Sport Hurling

Saturday 24 August 2019

Life perspective clears the fog of defeat quickly for Maher

Interview

Tipperary's Brendan Maher. Photo: Brendan Moran/Sportsfile
Tipperary's Brendan Maher. Photo: Brendan Moran/Sportsfile
Colm Keys

Colm Keys

Not long after Tipperary's Munster hurling final defeat to Limerick two weeks ago, Brendan Maher met the husband of his first cousin, a young woman who had lost her life to cancer in recent months.

If there was any sense of emptiness from the taxing afternoon his team spent in LIT Gaelic Grounds, the vacuum was quickly filled up with reserves of perspective.

Limerick had out-hurled, out-thought and out-muscled them in a way that no one could have imagined, so much optimism briefly shattered. But then.

"We've had a bit of tragedy in Borrisoleigh this year. We had a young fella who unfortunately had a tragic death there a couple of months ago as well," he recalled. There was also the death of another young woman, Amanda Stapleton, brother of Maher's former Tipperary team-mate Paddy and Cuala's double All-Ireland club winner Shane.

"That's stuff is still very raw in the club and in the town. You start talking to people like that and you realise you're not going to start feeling sorry for yourself about losing a game. Your perspective and your outlook changes. That would have come the last couple of years with age and experience," said Maher (right),

"I'm definitely approaching things a lot differently. I'm enjoying it a lot more. I don't take criticism to heart, I don't take setbacks as setbacks anymore. It's just a bit of a roadblock and you get over it."

He has had other significant and recent experiences to draw upon, having spent a lot of the last year rehabilitating from a cruciate ligament tear sustained in their last Munster Championship round-robin fixture of 2018.

The disappointment of a campaign that fell so far short of expectation was quickly set aside too as he focused on his own future.

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Instantly he began working on building up the muscle around his knees in the knowledge that it would benefit him and buy him more time at the other end of the recovery. But in the back of his mind was the question as to whether he would hurl at the same level again.

The date for surgery under Ray Moran in Santry was July 20 so he put himself through a strenuous six weeks in preparation, getting over to Toomevara for physio every day.

"That's probably one thing others don't get the chance to do or maybe don't put as much focus on. There was massive amounts of pain when I was doing stuff but I knew the damage was done and I wasn't going to do any more.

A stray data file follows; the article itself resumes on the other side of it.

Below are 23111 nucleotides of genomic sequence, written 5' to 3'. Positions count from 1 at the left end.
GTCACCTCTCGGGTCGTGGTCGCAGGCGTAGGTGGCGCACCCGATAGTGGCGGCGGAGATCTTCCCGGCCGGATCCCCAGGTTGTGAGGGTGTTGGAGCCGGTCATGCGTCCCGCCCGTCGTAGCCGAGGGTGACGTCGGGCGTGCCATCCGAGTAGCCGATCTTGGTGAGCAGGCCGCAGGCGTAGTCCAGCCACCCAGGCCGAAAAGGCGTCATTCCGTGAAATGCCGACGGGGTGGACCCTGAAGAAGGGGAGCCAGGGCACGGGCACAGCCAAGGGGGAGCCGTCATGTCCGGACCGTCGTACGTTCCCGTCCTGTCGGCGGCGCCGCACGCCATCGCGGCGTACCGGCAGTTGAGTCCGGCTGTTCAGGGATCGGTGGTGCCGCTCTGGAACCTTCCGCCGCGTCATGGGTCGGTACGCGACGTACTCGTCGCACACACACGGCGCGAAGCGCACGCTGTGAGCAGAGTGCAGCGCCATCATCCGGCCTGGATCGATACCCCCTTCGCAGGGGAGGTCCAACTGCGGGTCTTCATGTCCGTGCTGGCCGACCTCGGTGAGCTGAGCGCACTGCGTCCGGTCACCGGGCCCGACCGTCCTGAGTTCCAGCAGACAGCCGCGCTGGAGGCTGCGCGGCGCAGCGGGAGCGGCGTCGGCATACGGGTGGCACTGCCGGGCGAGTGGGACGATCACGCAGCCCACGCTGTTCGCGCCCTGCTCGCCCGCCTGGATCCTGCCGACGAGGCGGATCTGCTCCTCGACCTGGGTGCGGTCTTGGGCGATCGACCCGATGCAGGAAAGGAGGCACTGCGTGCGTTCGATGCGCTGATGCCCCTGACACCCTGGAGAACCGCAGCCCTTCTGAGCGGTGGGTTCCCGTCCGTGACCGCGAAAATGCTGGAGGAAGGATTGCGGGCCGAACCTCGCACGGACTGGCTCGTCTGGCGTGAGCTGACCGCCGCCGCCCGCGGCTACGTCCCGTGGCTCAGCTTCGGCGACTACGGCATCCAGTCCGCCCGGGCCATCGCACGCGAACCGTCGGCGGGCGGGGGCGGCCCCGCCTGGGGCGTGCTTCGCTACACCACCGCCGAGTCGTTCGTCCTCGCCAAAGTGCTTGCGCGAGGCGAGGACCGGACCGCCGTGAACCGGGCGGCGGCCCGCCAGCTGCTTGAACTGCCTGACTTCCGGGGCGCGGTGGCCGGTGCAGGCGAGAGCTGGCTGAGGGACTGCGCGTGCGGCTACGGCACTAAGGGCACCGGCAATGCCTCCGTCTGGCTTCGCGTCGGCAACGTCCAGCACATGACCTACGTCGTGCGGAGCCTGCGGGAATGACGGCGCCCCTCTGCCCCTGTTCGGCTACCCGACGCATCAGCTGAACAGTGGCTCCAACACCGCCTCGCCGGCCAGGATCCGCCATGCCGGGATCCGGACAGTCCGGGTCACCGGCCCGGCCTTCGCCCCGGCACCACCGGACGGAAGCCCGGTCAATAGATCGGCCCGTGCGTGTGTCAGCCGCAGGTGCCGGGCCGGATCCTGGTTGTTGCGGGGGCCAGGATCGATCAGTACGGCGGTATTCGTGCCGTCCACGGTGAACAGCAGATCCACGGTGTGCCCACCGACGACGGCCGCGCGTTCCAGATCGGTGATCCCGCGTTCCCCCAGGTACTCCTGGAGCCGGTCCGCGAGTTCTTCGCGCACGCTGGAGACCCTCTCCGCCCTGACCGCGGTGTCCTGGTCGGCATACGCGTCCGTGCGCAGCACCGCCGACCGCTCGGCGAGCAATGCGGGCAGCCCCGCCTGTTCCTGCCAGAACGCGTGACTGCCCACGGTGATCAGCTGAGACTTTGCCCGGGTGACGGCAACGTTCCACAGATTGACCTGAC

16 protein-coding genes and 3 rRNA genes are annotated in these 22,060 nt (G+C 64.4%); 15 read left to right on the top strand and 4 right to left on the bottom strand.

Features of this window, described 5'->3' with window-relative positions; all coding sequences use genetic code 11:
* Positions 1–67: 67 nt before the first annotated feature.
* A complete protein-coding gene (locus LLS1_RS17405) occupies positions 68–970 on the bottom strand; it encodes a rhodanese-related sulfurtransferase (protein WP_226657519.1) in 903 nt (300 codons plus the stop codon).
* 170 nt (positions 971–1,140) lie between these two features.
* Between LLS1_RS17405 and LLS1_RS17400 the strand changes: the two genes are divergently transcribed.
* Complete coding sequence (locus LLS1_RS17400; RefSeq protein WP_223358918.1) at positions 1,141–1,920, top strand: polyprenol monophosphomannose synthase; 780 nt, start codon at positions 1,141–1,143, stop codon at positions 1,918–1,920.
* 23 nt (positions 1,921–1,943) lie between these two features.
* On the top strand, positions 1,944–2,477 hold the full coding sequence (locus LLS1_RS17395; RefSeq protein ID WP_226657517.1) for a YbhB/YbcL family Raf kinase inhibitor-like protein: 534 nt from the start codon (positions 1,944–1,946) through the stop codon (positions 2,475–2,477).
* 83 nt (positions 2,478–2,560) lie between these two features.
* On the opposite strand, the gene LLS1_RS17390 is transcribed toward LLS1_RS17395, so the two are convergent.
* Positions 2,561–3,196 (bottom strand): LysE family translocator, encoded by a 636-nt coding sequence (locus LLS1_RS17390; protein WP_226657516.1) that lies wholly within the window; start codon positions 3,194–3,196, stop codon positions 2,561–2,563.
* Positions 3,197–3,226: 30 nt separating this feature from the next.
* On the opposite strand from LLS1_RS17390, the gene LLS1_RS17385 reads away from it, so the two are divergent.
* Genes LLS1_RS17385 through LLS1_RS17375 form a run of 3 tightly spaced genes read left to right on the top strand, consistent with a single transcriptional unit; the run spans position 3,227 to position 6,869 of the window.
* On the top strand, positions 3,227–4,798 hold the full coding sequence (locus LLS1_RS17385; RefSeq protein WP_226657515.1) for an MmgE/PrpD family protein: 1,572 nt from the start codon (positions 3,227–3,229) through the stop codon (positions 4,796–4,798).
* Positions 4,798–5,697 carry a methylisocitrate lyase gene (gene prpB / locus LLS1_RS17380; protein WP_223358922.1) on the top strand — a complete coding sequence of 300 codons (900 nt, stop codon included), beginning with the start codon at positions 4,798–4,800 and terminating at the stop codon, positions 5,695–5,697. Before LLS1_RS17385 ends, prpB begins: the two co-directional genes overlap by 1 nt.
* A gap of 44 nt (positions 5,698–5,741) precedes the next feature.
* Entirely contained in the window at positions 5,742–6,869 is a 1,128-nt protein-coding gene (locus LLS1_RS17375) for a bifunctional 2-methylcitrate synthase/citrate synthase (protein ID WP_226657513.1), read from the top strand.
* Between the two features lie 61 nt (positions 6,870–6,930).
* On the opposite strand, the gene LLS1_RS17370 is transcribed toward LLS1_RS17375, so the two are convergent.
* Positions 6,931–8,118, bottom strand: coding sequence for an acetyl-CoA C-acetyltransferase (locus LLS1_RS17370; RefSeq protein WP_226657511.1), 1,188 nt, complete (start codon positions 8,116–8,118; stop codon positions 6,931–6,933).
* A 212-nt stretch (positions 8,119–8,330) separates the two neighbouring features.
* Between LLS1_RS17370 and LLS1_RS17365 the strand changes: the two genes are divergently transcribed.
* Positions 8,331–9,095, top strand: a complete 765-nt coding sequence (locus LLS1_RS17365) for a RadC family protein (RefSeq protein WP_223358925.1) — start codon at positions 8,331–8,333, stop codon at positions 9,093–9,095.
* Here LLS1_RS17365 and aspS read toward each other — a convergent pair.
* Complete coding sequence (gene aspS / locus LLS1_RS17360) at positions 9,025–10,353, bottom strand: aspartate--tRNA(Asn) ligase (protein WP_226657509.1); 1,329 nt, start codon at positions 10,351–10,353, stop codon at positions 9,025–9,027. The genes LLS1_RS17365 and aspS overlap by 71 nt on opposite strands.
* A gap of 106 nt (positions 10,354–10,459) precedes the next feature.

"That stood to me majorly. I was able to do everything quicker after the surgery because I had the strength in my leg.

"Even though I was gutted that we were out of the championship I was facing something completely different where I was thinking, 'Am I going to get back hurling at all?' Like, I'd never been faced with an injury like that and you hear all the cases of 'he was never right after that' so my focus shifted straight away.

"Disappointment was there but I was like, 'I don't need to think about that, I've more worries here. I need to focus on myself and I want to get back hurling'. That was a tough time but it was probably the most important, getting that work done."

Meanwhile, Michael Ryan left and by October Liam Sheedy, who had given Maher his debut almost 10 years earlier, was back for a 'second coming'.

"I was going through a tough phase of recovery because I was going to the gym and everything on my own and it's very hard to get through those sessions when you don't have other lads there. But Liam's return gave me a lift. I was saying, 'I want to get back playing under that lad and get back amongst the team and the group'."

By the middle of March he was back hurling competitively and in recent months he has underlined his value with strong man-marking performances on Clare's Tony Kelly, Waterford's Austin Gleeson and, more recently, when dropping to the full-back line, on Limerick's Aaron Gillane.

"I spoke before the Limerick game, talking about the different positions that I had played in and made a joke about how Sheedy had shoved me to corner-back at minor and I hadn't forgiven him for it. Those were the words I used and literally a couple of days later the conversation was that, 'Cathal was touch and go so you're going to go in there if he doesn't make it'. It's funny how it comes back.

"I kind of ended up as a full-back more than anything because with the way Aaron plays he tends to position himself in front of the goals a lot, which probably suited me a little bit more."

He'll draw something from his 2010 experience, when Tipperary lost to Cork by 10 points in May but still won an All-Ireland title in September. This time the recovery period is much shorter.

"It (2010) definitely gives you a bit of belief. It was obviously hugely disappointing to lose a Munster final. It was the first time our group of my age lost a Munster final. But it's a loss and you move on."

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